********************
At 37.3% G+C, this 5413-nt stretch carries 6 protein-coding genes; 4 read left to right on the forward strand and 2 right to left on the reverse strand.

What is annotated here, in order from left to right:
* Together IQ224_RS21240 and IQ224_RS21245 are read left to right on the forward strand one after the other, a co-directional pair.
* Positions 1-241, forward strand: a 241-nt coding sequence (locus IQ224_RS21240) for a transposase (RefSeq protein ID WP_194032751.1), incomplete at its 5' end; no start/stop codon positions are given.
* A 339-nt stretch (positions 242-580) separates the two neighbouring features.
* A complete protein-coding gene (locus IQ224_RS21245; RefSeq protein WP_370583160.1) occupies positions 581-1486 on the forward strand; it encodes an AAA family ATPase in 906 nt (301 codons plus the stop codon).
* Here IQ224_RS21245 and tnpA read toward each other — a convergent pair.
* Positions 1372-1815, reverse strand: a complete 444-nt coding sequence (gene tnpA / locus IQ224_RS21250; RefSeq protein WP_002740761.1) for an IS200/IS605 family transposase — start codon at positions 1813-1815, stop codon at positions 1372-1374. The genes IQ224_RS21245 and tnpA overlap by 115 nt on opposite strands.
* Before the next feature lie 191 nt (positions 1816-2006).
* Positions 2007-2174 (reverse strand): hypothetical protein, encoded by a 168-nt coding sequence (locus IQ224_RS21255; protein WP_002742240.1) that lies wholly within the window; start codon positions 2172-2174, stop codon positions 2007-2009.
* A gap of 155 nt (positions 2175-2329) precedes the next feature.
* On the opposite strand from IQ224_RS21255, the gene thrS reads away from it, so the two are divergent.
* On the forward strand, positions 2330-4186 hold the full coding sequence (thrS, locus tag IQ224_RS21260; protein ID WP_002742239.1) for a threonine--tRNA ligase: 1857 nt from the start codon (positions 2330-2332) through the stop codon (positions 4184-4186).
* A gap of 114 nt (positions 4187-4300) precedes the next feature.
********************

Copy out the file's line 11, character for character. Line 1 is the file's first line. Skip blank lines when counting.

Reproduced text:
* A gap of 155 nt (positions 2175-2329) precedes the next feature.